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- Patty in Paris - 13/31 -
function. Everybody was shaking hands and saying good-bye to everybody else, and after many good wishes and good-nights our two tired and sleepy girls went to their stateroom.
The next morning the girls spent in packing and getting ready to go ashore. "I'm sure I don't know where all these things came from," said Patty; "but I know I have just about twice as many earthly possessions as I had when I came aboard. I hate to pitch them out of the porthole, but I simply can't get them all in my trunks."
"Nor I," said Elise. "People have been giving us things ever since we started, and we must be greedies, because we haven't given anything away, and now what shall we do with them?"
"Let's give a lot away," said Patty. "We've pretty much read all we want to of this mountain of light literature. Let's give it all to the stewardess; and what do you think, Elise, about giving Yankee Doodle to the captain? He is a blessed old bear, and I hate to look forward to life without him, but I don't see how we can cart him to Paris, unless we carry him in our arms, and that's where I draw the line."
"So do I," declared Elise. "We might ask Lisette to carry him, but I know she wouldn't want to do it. Yes, let's give him to the captain as a souvenir of our trip."
This plan was carried out, and the captain was really delighted at the comical gift. He said he should always keep it as a remembrance of the donors, and he hoped that when they returned to America they would again travel on his ship.
The steamer stopped at Plymouth and then went straight on to Havre. Everybody was in a great state of excitement; passengers were getting off and mails getting on at Plymouth, and plenty of wonderful and interesting things to look at as they sailed along the channel.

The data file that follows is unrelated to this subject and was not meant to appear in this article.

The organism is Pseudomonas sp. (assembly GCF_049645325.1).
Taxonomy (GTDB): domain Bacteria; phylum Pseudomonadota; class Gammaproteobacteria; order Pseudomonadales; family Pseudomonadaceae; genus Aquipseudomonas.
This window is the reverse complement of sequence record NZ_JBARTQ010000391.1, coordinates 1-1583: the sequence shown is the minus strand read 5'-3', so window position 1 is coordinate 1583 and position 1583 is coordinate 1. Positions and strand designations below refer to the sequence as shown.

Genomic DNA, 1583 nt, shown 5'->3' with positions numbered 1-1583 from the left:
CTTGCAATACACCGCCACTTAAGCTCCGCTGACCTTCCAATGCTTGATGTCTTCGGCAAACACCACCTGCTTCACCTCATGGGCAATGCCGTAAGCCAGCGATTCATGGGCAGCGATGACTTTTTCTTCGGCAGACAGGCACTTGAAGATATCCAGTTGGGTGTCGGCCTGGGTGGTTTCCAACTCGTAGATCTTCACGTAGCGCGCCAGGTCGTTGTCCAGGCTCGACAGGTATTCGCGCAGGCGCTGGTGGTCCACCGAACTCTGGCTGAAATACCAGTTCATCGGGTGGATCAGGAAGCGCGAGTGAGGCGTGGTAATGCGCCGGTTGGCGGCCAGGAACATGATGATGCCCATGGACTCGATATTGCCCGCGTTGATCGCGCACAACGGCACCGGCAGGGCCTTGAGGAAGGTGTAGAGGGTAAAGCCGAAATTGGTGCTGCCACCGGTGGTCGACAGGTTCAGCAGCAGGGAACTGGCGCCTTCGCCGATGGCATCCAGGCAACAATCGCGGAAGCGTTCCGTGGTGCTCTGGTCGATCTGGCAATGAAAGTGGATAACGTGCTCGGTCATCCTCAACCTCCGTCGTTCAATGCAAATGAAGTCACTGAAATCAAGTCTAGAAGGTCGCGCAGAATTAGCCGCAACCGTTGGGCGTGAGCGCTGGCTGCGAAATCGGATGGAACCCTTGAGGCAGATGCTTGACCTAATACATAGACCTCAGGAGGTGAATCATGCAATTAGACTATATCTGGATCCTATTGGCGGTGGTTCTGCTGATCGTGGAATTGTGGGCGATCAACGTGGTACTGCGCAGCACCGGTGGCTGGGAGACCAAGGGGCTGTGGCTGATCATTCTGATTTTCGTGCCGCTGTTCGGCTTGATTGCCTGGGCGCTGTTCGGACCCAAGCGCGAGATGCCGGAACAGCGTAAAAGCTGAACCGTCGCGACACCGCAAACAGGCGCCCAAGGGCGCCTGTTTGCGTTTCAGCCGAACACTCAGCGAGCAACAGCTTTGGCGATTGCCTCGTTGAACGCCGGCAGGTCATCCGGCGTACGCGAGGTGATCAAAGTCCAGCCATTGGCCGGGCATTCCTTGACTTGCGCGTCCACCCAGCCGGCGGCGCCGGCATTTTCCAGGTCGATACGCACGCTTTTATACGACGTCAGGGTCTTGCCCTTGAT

Patty felt truly sorry to say good-bye to many of the friends she had made on board. But from others she would not be parted until they reached Paris. The Van Ness party, the old Ma'amselle, Florrie Nash, Bert Chester, and Mr. Pauvret were all going in the special train to Paris, as the Farringtons were.
Patty thought this meant they could all travel together, but to her surprise she found the French trains very different from those on American railroads.
The special boat-train which they were to take left directly from the steamer's dock and was an express direct to Paris without stop, landing them there in less than four hours.
The Farrington party had a whole compartment in this train, and as a compartment only holds six people, they comfortably filled it, using the extra seat for hand luggage and so forth.
Patty thought the appointments more luxurious than our own parlour-cars, for the seats were beautifully upholstered in a pearl-grey material, and everything was lavishly decorated, after the French fashion. All of these compartments opened on to a corridor which ran along the side of the car, and Patty soon discovered that thus she could visit her neighbours in the other compartments.
Both Patty and Elise were greatly excited and interested in watching the French landscapes, and trying to make out the names of the towns through which they rapidly flew. But with the exception of some of the larger towns they could not read the names, and so gave that up for the more interesting occupation of watching the villages and hamlets as they succeeded each other.
Bert Chester came in to visit them, and expressed a hope that he might see them in Paris.
He was to remain there only a week, and then he was to join some of his friends, some young Englishmen, and go for a short motor tour in southern France.
Mr. Farrington said that he expected to take his party motoring along the same route, but did not expect to go at present.
Young Chester was sorry that they could not go together, but said that perhaps when Mr. Farrington was ready he and his friends would come over again for another spin.
Bert Chester was a son of a wealthy English squire, and though distinctly British in his ways, was broad-minded enough to like Americans, and moreover was a young man of innate politeness and affable manners. The elder Farringtons liked him extremely, and cordially invited him to come to see them while in Paris.
"We sha'n't have a house of our own just at first," explained Elise; "we're going to a hotel while father and mother look around and select a house for the winter."
"I'm glad," said Patty, "to go to a hotel first. I've never stayed at a big hotel, and I'm sure it will be delightful for a time."
[Illustration with caption: "The next morning the girls spent in packing and getting ready to go ashore"]
"You'll like the one you're going to," said Chester. "The Ritz is really the old palace of the Castiglione, an ancient French family, and though it is, of course, somewhat rebuilt, much of the original remains, especially the beautiful old garden with its wonderful trees and fountain. I'll give you a day or two to 'find yourselves,' and then I shall come around to call, and shall expect you to be glad to see me."